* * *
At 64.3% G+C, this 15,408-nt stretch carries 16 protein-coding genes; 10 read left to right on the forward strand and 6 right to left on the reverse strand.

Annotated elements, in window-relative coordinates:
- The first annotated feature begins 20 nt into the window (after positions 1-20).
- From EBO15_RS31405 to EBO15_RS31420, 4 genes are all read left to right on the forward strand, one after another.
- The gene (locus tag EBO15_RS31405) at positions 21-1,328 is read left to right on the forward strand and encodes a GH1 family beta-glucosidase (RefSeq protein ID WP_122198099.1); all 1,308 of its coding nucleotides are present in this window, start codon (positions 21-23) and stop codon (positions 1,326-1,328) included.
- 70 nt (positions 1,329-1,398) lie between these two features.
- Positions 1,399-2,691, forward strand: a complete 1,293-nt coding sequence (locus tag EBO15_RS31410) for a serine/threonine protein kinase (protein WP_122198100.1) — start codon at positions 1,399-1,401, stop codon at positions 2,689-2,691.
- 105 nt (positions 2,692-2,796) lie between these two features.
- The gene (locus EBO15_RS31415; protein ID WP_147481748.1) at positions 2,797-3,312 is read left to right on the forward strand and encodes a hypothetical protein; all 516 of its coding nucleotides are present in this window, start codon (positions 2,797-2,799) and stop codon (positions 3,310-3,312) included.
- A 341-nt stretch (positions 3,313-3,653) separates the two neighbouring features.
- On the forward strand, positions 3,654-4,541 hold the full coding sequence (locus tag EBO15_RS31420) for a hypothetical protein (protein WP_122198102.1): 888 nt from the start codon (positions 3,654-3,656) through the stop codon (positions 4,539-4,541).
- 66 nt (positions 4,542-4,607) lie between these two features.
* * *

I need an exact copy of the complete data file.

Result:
At 64.3% G+C, this 15,408-nt stretch carries 16 protein-coding genes; 10 read left to right on the forward strand and 6 right to left on the reverse strand.

Annotated elements, in window-relative coordinates:
- The first annotated feature begins 20 nt into the window (after positions 1-20).
- From EBO15_RS31405 to EBO15_RS31420, 4 genes are all read left to right on the forward strand, one after another.
- The gene (locus tag EBO15_RS31405) at positions 21-1,328 is read left to right on the forward strand and encodes a GH1 family beta-glucosidase (RefSeq protein ID WP_122198099.1); all 1,308 of its coding nucleotides are present in this window, start codon (positions 21-23) and stop codon (positions 1,326-1,328) included.
- 70 nt (positions 1,329-1,398) lie between these two features.
- Positions 1,399-2,691, forward strand: a complete 1,293-nt coding sequence (locus tag EBO15_RS31410) for a serine/threonine protein kinase (protein WP_122198100.1) — start codon at positions 1,399-1,401, stop codon at positions 2,689-2,691.
- 105 nt (positions 2,692-2,796) lie between these two features.
- The gene (locus EBO15_RS31415; protein ID WP_147481748.1) at positions 2,797-3,312 is read left to right on the forward strand and encodes a hypothetical protein; all 516 of its coding nucleotides are present in this window, start codon (positions 2,797-2,799) and stop codon (positions 3,310-3,312) included.
- A 341-nt stretch (positions 3,313-3,653) separates the two neighbouring features.
- On the forward strand, positions 3,654-4,541 hold the full coding sequence (locus tag EBO15_RS31420) for a hypothetical protein (protein WP_122198102.1): 888 nt from the start codon (positions 3,654-3,656) through the stop codon (positions 4,539-4,541).
- 66 nt (positions 4,542-4,607) lie between these two features.